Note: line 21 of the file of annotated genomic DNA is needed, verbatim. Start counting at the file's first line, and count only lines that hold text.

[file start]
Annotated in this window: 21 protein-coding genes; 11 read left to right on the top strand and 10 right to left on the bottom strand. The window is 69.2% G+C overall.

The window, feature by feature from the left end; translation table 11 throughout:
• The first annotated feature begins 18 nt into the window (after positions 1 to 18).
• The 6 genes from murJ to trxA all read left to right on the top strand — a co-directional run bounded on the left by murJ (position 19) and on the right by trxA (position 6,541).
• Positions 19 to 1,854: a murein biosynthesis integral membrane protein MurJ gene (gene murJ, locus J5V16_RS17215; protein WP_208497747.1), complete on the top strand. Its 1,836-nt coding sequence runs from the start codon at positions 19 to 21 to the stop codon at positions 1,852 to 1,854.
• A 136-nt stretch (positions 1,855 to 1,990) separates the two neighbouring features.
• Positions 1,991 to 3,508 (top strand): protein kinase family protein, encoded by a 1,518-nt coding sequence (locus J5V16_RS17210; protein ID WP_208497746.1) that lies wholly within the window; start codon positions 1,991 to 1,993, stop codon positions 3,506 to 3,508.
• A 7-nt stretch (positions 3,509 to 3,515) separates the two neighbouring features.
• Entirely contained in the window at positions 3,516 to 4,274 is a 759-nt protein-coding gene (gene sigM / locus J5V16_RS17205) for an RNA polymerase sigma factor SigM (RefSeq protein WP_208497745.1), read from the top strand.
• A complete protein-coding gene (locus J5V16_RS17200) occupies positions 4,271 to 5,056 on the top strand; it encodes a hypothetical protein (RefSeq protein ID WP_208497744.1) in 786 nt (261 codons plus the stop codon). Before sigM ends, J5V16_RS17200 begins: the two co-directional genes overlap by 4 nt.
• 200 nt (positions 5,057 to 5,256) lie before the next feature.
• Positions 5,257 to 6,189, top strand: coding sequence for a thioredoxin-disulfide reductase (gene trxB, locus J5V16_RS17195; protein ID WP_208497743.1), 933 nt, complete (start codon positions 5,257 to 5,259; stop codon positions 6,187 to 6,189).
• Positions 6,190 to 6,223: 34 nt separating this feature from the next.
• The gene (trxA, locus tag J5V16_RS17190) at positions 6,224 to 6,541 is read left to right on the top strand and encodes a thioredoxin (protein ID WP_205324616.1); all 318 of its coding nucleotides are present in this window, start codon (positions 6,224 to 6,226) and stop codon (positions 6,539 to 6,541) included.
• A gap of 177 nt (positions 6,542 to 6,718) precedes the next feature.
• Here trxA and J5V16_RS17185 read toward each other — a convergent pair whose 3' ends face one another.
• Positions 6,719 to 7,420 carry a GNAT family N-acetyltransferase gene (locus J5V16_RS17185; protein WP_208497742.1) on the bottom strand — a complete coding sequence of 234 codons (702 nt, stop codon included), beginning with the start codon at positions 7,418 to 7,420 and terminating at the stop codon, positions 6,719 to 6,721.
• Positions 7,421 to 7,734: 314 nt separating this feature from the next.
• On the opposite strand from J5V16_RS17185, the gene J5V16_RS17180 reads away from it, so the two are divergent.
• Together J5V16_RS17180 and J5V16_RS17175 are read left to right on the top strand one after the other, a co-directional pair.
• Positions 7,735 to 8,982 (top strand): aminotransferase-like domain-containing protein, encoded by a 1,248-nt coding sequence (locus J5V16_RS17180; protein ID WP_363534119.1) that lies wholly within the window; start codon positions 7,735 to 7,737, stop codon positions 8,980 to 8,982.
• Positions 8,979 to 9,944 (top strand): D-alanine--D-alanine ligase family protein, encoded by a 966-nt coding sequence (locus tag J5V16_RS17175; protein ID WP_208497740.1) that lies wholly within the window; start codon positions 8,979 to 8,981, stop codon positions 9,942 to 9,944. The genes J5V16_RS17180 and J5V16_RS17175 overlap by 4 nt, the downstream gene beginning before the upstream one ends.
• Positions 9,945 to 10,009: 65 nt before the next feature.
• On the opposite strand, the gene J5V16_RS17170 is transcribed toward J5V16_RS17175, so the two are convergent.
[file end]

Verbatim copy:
• Positions 7,735 to 8,982 (top strand): aminotransferase-like domain-containing protein, encoded by a 1,248-nt coding sequence (locus J5V16_RS17180; protein ID WP_363534119.1) that lies wholly within the window; start codon positions 7,735 to 7,737, stop codon positions 8,980 to 8,982.